Evaluate your daily use of protocols!
Did you use a computer or smartphone today to connect to the Internet (e.g. surf the web, check your emails, play online games, stream music, etc...)?
When connecting to the Internet, you are transferring data between computers using the TCP/IP range of protocols.

These protocols rely on packet switching and the use of IP addresses to uniquely identify each device on the network.
Data being transfered between devices is split into different small packets of data. Each packet is assigned the IP addresses of the computer sending the data and of the computer the data is sent to. Packets are then rerouted/redirected by routers across the network till they reach their destination.
Did you access any website today, using a web browser such as Google Chrome, Microsoft Edge or Safari?
Web browsers such as Google Chrome or Safari use the HTTP and the HTTPS protocols to access webpages.

HTTP stands for HypperText Transfer Protocol and requires web pages to be coded using the HTML language.
Most websites nowadays use the HTTPS protocol which is more secure: it means the data being transmitted between your computer and the web server is encrypted.
Did you check your email inbox today?
When accessing/retrieving emails from an email server you can use either the POP3 protocol or the IMAP protocol.

The Post-Office Protocol (e.g. POP3) means that when you retrieve an email from your mail server, this email is downloaded to your computer (client) and is removed from the mail server (to free up space on your mail server). The drawback of this protocol is that, if later on you check your emails again using a different device (e.g. smartphone, tablet, laptop, etc.) then you will not be able to retrieve this email again as it is no longer on the mail server.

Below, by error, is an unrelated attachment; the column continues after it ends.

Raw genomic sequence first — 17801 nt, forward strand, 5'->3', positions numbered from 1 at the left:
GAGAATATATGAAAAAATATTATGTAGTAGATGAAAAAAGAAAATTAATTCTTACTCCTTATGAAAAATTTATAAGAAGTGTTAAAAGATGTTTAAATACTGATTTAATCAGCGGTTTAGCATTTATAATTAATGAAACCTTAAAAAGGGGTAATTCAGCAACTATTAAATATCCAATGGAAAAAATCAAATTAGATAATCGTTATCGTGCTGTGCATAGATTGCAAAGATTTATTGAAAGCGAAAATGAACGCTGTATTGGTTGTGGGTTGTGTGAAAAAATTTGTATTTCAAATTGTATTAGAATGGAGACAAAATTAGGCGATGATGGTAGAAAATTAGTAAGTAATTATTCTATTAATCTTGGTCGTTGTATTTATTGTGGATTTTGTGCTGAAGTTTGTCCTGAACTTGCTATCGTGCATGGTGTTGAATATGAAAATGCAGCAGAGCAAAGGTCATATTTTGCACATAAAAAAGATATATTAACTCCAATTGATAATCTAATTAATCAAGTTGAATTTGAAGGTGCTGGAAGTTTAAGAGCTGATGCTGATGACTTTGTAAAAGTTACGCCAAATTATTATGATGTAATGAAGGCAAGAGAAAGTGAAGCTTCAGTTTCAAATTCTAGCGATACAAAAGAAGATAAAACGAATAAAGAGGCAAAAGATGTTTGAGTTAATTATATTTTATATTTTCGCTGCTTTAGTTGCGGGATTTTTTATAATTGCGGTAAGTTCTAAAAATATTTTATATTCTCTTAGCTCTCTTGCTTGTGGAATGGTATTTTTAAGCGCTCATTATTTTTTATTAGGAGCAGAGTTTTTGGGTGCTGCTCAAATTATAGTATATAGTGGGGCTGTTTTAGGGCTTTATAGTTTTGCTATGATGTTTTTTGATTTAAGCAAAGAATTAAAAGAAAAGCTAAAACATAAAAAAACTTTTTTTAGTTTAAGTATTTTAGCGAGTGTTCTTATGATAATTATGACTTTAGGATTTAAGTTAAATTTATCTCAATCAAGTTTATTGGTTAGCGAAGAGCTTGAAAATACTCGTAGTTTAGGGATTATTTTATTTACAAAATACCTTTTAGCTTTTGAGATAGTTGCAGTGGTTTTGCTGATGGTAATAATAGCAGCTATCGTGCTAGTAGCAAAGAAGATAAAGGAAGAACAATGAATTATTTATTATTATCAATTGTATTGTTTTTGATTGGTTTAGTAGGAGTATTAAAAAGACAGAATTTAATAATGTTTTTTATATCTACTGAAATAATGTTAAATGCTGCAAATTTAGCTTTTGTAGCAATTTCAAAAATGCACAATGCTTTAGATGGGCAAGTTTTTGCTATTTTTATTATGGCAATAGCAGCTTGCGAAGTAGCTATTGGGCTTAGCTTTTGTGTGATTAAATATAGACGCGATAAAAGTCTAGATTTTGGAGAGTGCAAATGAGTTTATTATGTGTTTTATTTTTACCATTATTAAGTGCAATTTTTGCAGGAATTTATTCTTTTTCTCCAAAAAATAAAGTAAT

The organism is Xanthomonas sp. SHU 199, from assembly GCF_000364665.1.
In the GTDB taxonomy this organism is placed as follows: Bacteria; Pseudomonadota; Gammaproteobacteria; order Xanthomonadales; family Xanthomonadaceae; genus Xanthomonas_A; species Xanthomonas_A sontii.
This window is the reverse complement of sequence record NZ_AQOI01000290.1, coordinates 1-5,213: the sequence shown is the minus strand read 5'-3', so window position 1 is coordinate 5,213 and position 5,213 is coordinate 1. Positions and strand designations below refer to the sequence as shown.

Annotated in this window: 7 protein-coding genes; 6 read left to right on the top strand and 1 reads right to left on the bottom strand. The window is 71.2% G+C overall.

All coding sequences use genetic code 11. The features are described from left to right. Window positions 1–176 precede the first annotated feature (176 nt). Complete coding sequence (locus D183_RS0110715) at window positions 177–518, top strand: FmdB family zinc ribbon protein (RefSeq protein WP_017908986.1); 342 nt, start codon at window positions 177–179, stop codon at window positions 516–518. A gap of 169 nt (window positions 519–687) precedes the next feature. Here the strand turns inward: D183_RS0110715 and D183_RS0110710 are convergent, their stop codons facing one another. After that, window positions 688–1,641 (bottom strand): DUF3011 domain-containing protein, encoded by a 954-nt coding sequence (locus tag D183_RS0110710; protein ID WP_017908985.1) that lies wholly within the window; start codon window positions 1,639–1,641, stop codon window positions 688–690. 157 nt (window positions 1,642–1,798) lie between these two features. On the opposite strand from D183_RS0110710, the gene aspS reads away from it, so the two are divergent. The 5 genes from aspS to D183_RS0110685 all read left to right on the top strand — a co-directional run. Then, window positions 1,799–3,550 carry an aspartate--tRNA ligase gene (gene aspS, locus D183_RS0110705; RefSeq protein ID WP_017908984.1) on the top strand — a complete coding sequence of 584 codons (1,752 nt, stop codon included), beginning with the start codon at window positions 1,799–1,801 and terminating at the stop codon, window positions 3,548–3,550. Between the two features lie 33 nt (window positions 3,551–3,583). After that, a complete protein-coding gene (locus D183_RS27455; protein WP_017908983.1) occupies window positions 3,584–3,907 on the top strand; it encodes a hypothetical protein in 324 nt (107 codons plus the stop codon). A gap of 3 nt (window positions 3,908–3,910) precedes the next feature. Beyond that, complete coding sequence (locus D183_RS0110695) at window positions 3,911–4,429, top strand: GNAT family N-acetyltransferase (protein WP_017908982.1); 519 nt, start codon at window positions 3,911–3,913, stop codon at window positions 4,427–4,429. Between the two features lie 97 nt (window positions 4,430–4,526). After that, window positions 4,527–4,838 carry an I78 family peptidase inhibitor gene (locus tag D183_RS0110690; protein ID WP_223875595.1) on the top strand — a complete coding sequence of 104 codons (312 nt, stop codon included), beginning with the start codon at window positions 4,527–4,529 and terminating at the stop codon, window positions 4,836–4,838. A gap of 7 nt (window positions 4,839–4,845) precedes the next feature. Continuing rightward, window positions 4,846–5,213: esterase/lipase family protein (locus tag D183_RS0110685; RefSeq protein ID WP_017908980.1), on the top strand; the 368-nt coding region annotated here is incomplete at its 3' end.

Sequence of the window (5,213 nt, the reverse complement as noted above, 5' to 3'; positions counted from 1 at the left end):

The IMAP protocol does address this issue. It means that when accessing your emails, these emails remain on the mail server. The same emails can hence be accessed many times from multiple devices. Be careful though, as you will need to delete these emails from time to time to make space on your mail server.
Did you send any email today?
When you compose an email and press the send button, this email is uploaded to the outbox of your email server. It is then automatically sent from your email server to the email server of the recipient using the SMTP protocol.
Your email will end up in the inbox of the email server of the recipient who will be able to access it the next time they check their emails: they will download it to their own computer using either the IMAP or POP3 protocols.
Did you transfer files today between two devices without using a website or an email?
There is a range of protocols for transferring files between devices or computers on a network.

Some of these protocols are proprietary protocols such as the AirDrop protocol from Apple.

However, over a network such as the Internet, it is preferable to use standard protocols as these will be compatible between many different devices produced by different manufacturers.